The correct response to events in Egypt is
A) To be thrilled. Ricochet member Trace Urdan: "This is a moment where I am proud to be a squish....increasingly around the world the standard for a normal, respectable form of government is democracy and we should have more confidence in that truth."
B) To feel warily optimistic. Ricochet member Tom Davis: "[I]t looks like there will be elections; those elections will be at least a little free; the military is probably going to keep a check on the Muslim Brotherhood....with a little luck, Egypt will be less of a dictatorship and more of democracy."
C) To view events in Egypt as playing into the hands of the Islamic radicals. Ricochet member Freeman: "Mark my words: the shouts for 'freedom' and 'democracy' are merely the same old populist utopian claptrap...waiting to be silenced by the most ruthless element in the society."
My choice? B).
The yearning for democracy appears genuine, I can see no obvious bad guy--no Khomeini--anywhere on the scene, and the Egyptian military, with which the American armed forces have developed close ties, has demonstrated prudence, restraint, and a fundamental respect for the Egyptian people. Something truly new may actually be happening in Egyptian society--and in the wider Arab world.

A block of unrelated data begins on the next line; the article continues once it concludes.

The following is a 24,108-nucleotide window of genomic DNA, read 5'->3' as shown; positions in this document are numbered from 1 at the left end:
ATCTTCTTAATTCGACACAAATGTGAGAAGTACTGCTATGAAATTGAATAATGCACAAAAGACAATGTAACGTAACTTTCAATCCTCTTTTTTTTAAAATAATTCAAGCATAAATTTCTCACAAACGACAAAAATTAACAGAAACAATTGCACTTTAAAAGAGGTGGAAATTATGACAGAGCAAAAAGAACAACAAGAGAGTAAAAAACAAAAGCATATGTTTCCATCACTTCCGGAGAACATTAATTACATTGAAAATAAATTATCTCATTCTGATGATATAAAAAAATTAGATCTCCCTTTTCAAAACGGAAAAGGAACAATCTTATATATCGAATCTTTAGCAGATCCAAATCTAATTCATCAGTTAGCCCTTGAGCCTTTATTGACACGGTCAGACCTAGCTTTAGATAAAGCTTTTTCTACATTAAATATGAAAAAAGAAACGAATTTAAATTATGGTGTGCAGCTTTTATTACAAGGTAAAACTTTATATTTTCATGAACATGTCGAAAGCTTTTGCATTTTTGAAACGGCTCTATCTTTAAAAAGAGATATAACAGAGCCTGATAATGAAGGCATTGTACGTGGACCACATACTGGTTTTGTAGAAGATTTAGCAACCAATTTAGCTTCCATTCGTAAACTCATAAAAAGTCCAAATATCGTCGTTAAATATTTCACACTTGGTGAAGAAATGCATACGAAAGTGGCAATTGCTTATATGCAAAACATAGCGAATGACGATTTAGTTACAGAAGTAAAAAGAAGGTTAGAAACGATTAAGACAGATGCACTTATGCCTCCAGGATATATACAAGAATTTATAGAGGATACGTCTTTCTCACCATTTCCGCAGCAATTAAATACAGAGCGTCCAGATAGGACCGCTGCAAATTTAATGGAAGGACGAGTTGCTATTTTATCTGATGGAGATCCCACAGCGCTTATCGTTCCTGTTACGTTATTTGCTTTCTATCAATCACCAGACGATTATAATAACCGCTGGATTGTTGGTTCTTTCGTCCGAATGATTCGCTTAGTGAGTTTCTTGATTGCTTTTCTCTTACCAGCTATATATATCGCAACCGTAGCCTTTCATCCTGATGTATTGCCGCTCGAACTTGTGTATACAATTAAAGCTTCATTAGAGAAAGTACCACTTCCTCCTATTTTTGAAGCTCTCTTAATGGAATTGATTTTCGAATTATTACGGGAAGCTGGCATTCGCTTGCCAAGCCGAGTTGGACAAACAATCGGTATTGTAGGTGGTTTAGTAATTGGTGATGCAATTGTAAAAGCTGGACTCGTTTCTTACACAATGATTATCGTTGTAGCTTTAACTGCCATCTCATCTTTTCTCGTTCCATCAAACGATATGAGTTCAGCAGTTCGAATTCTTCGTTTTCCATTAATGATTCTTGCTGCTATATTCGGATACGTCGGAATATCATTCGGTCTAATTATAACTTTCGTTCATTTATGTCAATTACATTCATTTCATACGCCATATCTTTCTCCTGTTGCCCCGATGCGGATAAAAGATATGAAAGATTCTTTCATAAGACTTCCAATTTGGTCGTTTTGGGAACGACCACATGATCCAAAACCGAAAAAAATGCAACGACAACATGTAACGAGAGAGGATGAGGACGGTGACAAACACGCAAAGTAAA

But it would indeed be truly new. How many precedents for the organic development of democracy have some 1,300 years of Islam produced in the Arab world? Zero. Iraq is now democratic, more or less, but an outside force--us, obviously--made that possible. Lebanon produced a functioning democracy for a few years during the nineteen-seventies, but the Christian minority played a central--perhaps the dominant--role. What Egypt is about to attempt has never been done before. Not once.
And the risks, pitfalls, and dangers prove numberless. Has Egypt just produced a genuinely popular revolution? Yes. But so did Russia in February 1917. In October 1917, Lenin staged a putsch against the true revolution, enslaving Russia for more than seven decades. Does the Muslim Brotherhood command the support of a minority of Egyptians? Apparently. But the Nazis won less than 44 percent of the vote in 1933. They then concocted a crisis--the burning of the Reichstag--and jammed the Enabling Act through the legislature, giving Hitler dictatorial powers.
I've been as moved as anyone by the scenes of rejoicing in Tahrir Square, and I agree, for now, with Ricochet member Tom Davis. "Given the situation in Egypt as it was," Tom wrote, "it is hard to imagine a better outcome than we have." As I say, I agree with Tom--for now. But dangers abound, the stakes involve not only Egypt but the entire Arab world, Israel, and, because the Middle East plays so central a role in world affairs, all the globe.
I'm plenty happy. But I'm also plenty wary.
Choice B). That's me.